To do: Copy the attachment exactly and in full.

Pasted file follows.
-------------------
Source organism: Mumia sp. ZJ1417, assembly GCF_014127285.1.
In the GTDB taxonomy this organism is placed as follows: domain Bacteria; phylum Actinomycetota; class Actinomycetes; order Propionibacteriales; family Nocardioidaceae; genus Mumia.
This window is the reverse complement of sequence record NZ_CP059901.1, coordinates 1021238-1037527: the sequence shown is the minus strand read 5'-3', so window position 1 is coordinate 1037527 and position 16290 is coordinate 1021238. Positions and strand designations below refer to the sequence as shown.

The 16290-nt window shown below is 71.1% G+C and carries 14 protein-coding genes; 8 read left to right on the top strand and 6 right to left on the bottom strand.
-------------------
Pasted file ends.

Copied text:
Source organism: Mumia sp. ZJ1417, assembly GCF_014127285.1.
In the GTDB taxonomy this organism is placed as follows: domain Bacteria; phylum Actinomycetota; class Actinomycetes; order Propionibacteriales; family Nocardioidaceae; genus Mumia.
This window is the reverse complement of sequence record NZ_CP059901.1, coordinates 1021238-1037527: the sequence shown is the minus strand read 5'-3', so window position 1 is coordinate 1037527 and position 16290 is coordinate 1021238. Positions and strand designations below refer to the sequence as shown.

The 16290-nt window shown below is 71.1% G+C and carries 14 protein-coding genes; 8 read left to right on the top strand and 6 right to left on the bottom strand.